Presentation Title

Using Pulsed-laser deposition to produce digital-alloy contact layers and characterize the Perovskite solar cell

Project Collaborators

Ben Isenhart (Undergraduate Collaborator), Olivia Sergiovanni (Undergraduate Collaborator), Ekraj Dahal(Graduate Collaborator)

Time

1:00 PM

Location

Silver Maple Ballroom - Engineering & Physical Sciences

Abstract

In this work, we have used pulsed laser deposition (PLD) to produce digital alloy super lattices and gradients of zinc oxide (ZnO) with doped or isovalent-substituted (for band-gap tuning) analogues.Among the PV technologies that rely on oxide contact layers, we consider the organo-metal halide perovskite solar cell to be the most promising and highly dependent on the performance of the oxide layers.We have been able to gain full control of the film deposition parameters. The completed films were characterized optically and electronically to verify the doping efficiency and profile, as well as any band gap variation. By controlling the digital alloys at the nanoscale, we demonstrated their effectiveness as contact layers in perovskite solar cells, with corresponding performance improvement. We have a perovskite cell performance on a digital alloy ZnO contact layer in excess of 18% efficiency.

Primary Faculty Mentor Name

Matthew White

Status

Undergraduate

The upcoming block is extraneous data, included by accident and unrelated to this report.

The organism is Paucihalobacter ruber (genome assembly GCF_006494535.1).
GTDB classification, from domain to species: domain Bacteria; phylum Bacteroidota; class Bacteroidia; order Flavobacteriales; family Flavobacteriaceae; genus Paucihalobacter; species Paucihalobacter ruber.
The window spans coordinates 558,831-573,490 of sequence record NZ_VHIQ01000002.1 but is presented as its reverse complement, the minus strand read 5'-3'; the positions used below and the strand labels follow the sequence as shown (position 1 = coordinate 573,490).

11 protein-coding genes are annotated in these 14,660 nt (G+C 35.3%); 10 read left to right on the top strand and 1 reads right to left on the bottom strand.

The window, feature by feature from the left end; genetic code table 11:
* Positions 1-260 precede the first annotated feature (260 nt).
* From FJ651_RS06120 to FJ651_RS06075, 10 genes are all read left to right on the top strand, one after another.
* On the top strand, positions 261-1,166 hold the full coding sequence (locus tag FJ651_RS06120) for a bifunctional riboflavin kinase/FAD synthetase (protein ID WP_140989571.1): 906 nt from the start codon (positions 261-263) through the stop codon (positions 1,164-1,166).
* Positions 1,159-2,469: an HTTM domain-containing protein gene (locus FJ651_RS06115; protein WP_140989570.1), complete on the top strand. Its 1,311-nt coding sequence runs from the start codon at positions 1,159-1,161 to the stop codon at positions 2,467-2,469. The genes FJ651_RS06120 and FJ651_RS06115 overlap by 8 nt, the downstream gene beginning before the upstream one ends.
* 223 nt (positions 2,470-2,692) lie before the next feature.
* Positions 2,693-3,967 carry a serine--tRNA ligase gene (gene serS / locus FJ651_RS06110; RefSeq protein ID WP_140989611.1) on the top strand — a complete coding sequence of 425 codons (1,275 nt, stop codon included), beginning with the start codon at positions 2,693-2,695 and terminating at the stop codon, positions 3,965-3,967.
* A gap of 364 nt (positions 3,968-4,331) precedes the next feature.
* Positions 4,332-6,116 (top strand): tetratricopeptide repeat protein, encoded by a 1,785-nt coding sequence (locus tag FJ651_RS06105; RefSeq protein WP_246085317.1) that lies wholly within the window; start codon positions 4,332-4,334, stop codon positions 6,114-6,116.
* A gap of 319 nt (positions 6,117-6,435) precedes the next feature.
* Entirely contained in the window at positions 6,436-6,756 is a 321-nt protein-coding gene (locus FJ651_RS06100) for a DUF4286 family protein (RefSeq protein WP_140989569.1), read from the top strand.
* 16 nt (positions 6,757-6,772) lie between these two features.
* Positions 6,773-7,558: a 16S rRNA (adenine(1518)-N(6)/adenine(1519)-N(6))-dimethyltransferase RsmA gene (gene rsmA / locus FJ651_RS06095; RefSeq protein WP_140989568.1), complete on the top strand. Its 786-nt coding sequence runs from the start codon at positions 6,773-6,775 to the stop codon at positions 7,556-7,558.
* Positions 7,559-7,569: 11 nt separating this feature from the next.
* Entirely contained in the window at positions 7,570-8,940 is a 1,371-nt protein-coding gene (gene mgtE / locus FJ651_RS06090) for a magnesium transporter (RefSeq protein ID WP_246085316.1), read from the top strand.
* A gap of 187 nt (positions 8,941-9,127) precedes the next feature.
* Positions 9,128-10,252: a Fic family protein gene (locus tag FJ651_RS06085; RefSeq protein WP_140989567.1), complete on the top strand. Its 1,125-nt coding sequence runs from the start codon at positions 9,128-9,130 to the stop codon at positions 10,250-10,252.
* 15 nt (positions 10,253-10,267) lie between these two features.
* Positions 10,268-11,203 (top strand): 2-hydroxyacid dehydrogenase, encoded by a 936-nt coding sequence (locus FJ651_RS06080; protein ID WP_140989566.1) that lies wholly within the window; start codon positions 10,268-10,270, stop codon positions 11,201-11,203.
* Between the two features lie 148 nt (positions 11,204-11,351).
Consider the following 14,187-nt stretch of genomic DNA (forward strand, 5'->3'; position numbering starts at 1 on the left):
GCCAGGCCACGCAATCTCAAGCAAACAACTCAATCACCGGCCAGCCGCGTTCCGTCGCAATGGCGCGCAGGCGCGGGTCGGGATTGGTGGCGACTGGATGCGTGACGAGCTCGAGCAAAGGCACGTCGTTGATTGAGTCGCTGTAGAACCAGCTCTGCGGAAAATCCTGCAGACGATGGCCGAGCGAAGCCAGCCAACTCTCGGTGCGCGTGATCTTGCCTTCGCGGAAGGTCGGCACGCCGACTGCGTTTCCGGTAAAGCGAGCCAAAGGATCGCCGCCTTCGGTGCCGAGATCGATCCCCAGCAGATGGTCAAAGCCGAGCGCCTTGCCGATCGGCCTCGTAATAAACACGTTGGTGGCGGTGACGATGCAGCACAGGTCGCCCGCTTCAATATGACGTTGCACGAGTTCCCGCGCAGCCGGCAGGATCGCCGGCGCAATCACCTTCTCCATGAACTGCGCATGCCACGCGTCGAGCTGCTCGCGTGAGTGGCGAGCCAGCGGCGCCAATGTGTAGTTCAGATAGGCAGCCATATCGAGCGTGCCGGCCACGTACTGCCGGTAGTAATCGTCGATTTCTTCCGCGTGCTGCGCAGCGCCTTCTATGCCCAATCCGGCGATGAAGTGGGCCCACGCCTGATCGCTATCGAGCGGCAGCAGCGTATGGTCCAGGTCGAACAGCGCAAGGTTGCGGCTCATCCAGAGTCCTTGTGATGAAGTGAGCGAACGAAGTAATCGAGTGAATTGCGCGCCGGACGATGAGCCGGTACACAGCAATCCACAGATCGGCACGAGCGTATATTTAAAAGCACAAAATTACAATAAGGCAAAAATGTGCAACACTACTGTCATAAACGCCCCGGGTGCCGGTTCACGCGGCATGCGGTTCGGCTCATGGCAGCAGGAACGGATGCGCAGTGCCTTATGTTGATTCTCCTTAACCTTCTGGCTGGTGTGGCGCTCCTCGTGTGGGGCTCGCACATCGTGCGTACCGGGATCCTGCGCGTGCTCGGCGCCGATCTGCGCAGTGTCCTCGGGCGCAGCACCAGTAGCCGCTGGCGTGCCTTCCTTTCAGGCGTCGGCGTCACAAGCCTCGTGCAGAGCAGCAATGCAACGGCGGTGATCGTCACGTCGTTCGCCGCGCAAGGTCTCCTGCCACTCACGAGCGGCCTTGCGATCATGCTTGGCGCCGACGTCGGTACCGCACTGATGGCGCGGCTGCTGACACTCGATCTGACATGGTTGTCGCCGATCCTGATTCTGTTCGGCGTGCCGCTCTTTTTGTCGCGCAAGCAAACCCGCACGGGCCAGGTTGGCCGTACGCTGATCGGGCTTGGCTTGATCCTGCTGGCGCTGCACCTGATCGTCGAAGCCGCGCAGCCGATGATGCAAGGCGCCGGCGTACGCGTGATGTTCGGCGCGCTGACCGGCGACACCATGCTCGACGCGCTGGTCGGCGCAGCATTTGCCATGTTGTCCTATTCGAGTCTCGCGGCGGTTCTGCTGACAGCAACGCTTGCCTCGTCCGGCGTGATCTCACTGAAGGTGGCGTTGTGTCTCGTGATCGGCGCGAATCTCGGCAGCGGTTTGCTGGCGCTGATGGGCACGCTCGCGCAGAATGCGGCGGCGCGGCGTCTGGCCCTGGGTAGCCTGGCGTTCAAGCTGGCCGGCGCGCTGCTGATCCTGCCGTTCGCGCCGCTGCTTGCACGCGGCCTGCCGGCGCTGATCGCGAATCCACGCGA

Student College

College of Arts and Sciences

Program/Major

Physics

Primary Research Category

Engineering & Physical Sciences

Second College (optional)

Grossman School of Business

Second Program (optional)

Entrepreneurship

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Using Pulsed-laser deposition to produce digital-alloy contact layers and characterize the Perovskite solar cell

In this work, we have used pulsed laser deposition (PLD) to produce digital alloy super lattices and gradients of zinc oxide (ZnO) with doped or isovalent-substituted (for band-gap tuning) analogues.Among the PV technologies that rely on oxide contact layers, we consider the organo-metal halide perovskite solar cell to be the most promising and highly dependent on the performance of the oxide layers.We have been able to gain full control of the film deposition parameters. The completed films were characterized optically and electronically to verify the doping efficiency and profile, as well as any band gap variation. By controlling the digital alloys at the nanoscale, we demonstrated their effectiveness as contact layers in perovskite solar cells, with corresponding performance improvement. We have a perovskite cell performance on a digital alloy ZnO contact layer in excess of 18% efficiency.